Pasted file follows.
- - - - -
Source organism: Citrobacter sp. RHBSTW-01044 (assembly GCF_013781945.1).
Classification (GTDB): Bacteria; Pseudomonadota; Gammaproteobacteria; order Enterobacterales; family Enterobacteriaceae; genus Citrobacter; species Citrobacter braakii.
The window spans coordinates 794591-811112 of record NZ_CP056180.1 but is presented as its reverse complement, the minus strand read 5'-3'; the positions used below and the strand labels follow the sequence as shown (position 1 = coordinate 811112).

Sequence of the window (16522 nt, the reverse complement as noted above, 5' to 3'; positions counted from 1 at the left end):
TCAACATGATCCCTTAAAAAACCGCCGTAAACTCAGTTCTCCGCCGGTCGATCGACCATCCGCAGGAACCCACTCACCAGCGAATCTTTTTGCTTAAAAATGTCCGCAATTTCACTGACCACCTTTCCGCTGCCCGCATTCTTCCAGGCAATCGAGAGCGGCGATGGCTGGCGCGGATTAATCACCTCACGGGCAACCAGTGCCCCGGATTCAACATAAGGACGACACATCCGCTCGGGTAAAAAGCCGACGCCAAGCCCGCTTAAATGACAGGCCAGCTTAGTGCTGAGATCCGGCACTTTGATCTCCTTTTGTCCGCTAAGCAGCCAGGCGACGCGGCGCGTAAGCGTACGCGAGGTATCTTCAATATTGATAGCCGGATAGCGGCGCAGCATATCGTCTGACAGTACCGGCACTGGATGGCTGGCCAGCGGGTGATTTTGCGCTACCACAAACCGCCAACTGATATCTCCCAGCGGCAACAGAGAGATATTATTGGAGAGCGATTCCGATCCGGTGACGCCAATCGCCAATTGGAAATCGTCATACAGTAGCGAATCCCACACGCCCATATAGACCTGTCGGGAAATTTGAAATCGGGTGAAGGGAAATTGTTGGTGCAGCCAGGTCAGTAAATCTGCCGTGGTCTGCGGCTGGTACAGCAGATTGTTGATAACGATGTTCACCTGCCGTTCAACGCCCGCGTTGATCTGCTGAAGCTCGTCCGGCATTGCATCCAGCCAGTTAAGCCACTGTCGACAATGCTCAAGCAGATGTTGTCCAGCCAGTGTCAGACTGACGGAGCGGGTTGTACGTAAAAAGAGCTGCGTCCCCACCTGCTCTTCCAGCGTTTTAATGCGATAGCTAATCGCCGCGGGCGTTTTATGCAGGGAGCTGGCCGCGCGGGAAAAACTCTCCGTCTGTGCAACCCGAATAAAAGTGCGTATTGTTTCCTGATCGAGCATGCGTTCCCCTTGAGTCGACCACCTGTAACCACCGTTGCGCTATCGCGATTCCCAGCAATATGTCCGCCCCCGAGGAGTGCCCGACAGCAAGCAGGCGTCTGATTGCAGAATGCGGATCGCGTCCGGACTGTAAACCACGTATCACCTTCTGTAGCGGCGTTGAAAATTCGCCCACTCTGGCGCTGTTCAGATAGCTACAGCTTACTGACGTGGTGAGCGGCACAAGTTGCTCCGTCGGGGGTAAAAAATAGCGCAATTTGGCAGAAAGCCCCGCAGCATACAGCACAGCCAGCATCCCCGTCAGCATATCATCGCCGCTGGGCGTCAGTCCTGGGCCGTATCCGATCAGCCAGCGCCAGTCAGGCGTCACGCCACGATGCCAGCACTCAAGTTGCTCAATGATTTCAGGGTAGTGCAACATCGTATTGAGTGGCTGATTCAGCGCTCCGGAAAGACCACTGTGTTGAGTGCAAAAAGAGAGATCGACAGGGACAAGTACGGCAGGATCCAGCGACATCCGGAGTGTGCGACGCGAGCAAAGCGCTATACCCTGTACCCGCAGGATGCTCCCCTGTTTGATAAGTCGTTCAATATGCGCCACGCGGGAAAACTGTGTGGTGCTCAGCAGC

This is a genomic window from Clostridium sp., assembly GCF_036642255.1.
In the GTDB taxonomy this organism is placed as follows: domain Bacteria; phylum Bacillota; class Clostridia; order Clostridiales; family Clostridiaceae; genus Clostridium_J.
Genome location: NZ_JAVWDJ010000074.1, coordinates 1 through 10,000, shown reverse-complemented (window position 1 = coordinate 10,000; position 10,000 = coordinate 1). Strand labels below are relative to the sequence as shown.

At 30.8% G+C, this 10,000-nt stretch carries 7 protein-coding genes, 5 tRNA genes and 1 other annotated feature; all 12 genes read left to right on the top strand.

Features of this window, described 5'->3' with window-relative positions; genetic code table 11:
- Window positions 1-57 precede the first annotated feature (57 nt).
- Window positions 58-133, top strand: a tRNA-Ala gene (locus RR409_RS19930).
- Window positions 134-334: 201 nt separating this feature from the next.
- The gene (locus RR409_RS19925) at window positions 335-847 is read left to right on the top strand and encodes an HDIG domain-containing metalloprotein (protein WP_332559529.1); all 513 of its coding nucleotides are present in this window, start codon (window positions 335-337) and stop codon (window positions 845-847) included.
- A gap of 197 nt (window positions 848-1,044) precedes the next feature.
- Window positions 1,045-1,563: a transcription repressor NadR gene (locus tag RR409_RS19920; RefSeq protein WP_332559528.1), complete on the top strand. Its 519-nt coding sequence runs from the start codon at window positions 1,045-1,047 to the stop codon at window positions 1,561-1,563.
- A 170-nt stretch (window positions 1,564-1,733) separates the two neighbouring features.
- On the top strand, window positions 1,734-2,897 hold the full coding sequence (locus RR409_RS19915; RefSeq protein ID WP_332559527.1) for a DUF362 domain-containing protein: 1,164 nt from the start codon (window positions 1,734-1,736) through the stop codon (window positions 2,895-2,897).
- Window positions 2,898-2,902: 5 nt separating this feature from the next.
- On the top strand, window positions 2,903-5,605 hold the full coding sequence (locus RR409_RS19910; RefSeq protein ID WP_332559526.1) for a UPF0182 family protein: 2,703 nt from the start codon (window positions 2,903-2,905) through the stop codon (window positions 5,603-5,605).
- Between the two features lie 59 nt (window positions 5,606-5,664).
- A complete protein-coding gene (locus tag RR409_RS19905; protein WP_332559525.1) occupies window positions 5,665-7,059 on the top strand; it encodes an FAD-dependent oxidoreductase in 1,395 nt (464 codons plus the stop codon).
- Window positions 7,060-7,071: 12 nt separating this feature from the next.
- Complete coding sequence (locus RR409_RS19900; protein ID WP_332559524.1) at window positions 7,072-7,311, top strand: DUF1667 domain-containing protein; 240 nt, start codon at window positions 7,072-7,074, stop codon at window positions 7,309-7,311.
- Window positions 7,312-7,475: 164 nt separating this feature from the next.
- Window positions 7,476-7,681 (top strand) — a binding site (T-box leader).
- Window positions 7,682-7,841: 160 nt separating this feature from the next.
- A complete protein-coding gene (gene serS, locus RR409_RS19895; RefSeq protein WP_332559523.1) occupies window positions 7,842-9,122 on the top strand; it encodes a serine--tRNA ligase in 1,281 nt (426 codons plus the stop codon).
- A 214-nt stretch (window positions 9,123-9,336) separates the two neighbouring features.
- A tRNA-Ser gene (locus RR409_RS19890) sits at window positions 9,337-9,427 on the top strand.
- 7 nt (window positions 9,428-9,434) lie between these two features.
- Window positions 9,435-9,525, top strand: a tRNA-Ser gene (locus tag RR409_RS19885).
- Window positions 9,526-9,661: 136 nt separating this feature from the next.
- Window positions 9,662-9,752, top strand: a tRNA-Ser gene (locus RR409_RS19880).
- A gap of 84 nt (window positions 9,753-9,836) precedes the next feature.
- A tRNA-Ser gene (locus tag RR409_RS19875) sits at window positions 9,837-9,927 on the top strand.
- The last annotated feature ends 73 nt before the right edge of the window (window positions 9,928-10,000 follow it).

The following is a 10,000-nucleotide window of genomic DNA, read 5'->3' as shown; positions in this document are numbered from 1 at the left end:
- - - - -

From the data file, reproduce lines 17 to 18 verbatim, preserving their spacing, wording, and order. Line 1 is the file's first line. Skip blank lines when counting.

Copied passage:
- A 170-nt stretch (window positions 1,564-1,733) separates the two neighbouring features.
- On the top strand, window positions 1,734-2,897 hold the full coding sequence (locus RR409_RS19915; RefSeq protein ID WP_332559527.1) for a DUF362 domain-containing protein: 1,164 nt from the start codon (window positions 1,734-1,736) through the stop codon (window positions 2,895-2,897).